5 Simple Strategies for Unifying Your Project Teams

Dec 30, 2010

by Lonnie Pacelli Courtesy ASME’s Affinity Partner, American Management Association (AMA)

Are your project team members confused about who is responsible for various aspects of the job? Do their conversations and meetings often end in heated personal attacks? Do individual team members exhibit an "every person for himself" attitude and refuse to help their teammates? If you answered "yes" to any of these questions, you're not alone. Sometimes, a team simply doesn't "gel."

Every project manager has certainly experienced challenges in getting their teams to behave like, well, teams. But, with organization and guidance, you can eliminate many of the setbacks and challenges that affect team productivity. Consider the following five strategies for unifying and organizing your teams.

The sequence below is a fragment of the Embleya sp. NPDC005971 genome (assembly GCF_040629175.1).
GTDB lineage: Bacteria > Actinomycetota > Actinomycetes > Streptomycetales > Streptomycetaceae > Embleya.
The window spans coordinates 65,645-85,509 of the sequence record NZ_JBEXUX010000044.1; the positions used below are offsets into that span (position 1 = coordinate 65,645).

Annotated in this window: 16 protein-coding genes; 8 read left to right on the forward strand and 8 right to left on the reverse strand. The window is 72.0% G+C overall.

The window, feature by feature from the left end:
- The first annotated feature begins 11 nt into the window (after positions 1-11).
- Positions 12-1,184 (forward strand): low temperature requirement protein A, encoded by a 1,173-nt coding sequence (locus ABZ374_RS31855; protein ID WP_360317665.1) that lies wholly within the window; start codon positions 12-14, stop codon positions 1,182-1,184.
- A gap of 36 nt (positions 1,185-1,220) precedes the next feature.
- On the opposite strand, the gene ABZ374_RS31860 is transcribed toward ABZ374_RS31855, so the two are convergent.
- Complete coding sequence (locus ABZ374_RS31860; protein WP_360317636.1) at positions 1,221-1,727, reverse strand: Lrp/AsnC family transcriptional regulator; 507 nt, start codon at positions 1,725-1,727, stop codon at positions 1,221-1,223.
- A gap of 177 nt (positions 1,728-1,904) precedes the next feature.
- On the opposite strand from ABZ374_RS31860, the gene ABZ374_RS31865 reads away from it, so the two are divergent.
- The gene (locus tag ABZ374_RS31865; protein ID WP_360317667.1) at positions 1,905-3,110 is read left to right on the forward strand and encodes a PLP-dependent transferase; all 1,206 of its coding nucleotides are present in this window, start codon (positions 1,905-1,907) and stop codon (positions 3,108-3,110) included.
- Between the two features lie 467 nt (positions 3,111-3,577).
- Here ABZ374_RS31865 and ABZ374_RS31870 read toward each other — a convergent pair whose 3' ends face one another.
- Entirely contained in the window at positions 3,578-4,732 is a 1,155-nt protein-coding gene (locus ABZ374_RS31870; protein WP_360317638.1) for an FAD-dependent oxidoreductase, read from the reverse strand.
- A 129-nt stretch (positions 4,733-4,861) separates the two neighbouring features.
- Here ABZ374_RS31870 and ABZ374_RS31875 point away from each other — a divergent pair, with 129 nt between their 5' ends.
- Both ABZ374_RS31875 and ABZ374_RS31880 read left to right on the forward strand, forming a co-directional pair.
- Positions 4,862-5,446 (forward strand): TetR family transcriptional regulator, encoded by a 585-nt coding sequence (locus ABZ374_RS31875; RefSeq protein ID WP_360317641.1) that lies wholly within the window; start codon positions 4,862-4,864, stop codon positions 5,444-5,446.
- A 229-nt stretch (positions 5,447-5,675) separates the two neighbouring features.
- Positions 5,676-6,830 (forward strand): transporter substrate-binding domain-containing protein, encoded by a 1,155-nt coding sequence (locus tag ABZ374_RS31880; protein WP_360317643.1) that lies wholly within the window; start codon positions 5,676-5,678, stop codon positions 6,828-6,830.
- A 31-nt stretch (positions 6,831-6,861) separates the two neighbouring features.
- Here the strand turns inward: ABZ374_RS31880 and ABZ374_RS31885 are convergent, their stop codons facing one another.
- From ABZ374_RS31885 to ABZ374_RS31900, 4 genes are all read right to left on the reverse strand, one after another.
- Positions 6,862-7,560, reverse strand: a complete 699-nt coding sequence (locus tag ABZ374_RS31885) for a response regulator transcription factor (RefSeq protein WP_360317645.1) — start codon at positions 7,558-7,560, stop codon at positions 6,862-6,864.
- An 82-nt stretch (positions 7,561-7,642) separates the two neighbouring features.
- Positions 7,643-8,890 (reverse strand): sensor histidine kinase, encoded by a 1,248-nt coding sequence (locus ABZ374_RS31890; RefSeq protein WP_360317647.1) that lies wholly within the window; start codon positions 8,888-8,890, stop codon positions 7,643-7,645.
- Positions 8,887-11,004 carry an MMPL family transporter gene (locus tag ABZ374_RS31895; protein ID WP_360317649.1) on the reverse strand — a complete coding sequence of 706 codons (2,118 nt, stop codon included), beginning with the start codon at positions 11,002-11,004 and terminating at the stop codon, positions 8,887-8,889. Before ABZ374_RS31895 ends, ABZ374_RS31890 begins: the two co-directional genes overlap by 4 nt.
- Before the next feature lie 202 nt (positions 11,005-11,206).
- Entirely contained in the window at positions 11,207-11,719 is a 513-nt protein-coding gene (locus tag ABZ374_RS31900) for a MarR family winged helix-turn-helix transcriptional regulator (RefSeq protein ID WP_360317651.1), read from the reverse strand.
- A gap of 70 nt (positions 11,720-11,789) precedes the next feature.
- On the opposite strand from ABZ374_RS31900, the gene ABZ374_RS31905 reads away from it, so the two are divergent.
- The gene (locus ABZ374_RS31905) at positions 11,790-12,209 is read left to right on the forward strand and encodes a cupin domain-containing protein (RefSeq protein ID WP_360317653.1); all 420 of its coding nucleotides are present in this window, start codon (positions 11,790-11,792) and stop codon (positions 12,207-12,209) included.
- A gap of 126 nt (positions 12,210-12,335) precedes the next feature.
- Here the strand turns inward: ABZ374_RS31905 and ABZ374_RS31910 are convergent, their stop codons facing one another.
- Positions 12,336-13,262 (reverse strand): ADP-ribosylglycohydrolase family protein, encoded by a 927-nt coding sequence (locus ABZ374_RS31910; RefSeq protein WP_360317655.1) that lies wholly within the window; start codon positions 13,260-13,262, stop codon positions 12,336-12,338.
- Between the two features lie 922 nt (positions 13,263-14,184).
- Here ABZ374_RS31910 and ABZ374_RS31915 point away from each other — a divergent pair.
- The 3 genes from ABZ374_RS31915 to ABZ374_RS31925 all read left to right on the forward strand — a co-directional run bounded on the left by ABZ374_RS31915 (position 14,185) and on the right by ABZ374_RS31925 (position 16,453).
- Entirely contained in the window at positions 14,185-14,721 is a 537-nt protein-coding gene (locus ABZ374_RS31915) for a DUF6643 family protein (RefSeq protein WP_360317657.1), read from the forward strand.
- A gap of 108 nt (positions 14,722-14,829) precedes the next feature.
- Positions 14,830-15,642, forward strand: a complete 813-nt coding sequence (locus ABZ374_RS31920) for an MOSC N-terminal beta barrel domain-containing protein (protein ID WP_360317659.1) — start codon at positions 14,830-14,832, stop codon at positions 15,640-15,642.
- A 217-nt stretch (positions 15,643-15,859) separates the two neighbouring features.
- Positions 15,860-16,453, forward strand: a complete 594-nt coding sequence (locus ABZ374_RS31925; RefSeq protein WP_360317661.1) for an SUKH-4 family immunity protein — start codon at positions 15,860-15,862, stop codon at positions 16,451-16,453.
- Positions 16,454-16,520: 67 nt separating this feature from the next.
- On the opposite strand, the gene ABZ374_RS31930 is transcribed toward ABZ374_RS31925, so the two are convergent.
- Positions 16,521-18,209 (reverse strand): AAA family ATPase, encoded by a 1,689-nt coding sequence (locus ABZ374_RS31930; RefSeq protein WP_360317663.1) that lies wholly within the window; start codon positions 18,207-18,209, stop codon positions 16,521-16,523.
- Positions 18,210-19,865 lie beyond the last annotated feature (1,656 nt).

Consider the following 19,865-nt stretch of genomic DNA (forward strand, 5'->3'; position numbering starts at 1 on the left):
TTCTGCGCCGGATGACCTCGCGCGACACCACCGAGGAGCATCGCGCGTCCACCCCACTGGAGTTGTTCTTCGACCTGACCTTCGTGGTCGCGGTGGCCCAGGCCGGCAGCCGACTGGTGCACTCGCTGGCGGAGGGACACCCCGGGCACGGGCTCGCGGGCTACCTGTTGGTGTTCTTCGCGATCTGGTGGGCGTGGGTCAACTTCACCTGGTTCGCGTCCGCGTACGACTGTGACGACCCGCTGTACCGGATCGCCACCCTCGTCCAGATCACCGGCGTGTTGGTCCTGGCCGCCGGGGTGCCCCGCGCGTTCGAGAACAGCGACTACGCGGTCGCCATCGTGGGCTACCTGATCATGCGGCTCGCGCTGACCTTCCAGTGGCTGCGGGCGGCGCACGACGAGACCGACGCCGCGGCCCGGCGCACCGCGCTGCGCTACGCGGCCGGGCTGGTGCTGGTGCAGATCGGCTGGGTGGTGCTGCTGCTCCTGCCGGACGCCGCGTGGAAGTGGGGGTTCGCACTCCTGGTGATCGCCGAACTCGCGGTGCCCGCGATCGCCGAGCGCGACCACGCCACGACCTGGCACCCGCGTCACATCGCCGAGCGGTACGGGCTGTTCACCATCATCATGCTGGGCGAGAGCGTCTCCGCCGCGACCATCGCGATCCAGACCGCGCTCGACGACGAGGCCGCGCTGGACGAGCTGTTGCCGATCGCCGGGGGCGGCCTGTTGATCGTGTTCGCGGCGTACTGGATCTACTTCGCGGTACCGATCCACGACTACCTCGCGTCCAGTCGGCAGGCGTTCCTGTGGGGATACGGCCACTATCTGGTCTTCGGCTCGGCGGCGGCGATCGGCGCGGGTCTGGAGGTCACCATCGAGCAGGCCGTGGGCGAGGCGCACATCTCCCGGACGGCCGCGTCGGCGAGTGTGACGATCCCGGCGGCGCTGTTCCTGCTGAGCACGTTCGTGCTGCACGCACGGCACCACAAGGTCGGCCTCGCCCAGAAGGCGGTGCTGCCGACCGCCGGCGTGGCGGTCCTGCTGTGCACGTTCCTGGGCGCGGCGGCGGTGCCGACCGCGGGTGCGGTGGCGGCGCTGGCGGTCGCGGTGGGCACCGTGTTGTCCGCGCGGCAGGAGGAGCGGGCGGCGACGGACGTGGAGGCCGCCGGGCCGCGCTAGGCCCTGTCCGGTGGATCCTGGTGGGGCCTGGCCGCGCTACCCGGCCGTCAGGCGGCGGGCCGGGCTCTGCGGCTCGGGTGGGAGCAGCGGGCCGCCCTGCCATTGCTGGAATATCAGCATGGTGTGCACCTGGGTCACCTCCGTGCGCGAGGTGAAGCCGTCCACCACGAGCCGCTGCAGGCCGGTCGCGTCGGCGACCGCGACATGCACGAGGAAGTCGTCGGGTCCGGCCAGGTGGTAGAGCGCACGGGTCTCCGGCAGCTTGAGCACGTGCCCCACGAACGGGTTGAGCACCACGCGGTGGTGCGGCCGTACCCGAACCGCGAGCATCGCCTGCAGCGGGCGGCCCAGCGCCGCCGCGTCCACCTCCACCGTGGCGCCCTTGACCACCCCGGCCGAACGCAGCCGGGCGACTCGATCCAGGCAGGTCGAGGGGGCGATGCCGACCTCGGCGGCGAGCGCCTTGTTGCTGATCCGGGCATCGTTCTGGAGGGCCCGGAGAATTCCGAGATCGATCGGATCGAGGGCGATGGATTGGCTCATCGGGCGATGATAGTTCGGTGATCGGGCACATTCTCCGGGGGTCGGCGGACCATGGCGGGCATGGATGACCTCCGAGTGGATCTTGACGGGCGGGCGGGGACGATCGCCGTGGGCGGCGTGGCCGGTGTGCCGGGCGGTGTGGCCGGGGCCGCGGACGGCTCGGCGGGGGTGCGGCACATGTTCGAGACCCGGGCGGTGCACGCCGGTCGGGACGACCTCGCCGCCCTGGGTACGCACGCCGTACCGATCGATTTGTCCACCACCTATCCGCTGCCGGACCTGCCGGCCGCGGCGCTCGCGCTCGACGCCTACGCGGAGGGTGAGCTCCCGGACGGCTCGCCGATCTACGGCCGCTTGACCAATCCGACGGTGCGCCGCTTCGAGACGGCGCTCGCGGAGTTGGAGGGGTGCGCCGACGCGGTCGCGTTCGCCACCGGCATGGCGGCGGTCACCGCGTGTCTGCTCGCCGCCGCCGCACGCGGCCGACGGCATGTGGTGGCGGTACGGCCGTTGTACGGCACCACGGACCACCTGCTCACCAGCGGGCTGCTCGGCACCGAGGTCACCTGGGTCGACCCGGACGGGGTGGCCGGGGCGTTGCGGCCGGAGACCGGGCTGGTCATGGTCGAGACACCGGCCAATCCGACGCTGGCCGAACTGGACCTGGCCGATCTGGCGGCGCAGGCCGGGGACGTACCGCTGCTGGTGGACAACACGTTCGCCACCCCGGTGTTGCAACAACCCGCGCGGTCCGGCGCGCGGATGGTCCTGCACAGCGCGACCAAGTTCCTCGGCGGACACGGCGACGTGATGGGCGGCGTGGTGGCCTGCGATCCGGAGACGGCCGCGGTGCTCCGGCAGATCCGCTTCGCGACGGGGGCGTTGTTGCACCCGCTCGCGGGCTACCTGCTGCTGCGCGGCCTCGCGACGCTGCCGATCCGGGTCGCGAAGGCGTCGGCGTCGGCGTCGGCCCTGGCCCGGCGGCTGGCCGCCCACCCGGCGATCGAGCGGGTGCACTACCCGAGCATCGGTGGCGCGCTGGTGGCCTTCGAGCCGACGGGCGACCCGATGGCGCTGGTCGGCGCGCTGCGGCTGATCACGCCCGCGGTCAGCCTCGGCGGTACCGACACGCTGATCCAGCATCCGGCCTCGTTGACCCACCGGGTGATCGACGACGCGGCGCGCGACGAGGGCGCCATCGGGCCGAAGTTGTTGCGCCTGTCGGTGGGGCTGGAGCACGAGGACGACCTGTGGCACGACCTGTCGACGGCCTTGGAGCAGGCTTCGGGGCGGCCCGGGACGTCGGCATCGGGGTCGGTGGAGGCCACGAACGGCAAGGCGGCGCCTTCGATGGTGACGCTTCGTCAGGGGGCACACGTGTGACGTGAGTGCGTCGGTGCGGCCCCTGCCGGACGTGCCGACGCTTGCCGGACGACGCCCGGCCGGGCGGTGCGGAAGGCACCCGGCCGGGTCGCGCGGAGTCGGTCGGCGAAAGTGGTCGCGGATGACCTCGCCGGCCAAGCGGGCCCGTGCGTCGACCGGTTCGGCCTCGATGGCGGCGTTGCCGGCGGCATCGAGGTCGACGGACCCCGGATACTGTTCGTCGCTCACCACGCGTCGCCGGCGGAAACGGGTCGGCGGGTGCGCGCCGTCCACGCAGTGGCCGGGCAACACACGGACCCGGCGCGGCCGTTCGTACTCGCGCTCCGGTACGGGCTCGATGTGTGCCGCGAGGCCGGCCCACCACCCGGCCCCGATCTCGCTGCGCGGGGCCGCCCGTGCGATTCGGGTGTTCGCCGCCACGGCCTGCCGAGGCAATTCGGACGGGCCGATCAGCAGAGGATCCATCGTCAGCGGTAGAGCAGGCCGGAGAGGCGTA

1. Establish a Project Organization with Clearly Defined Roles

Each team member needs to know what function he or she plays on the team, how that role fits with the other team members' functions and what happens if he or she doesn't do the job.

Depending on your industry or functional discipline, you may employ standard or customary roles on your project. Start with the standard roles that are typical for your type of projects, but don't hesitate if you need to deviate from the standard. If a particular project warrants a role that is unique, then create it. Likewise, if a project doesn't require a particular standard role, eliminate it. Always remember that results are what matter the most, not how well a team adhered to the standard project role structure.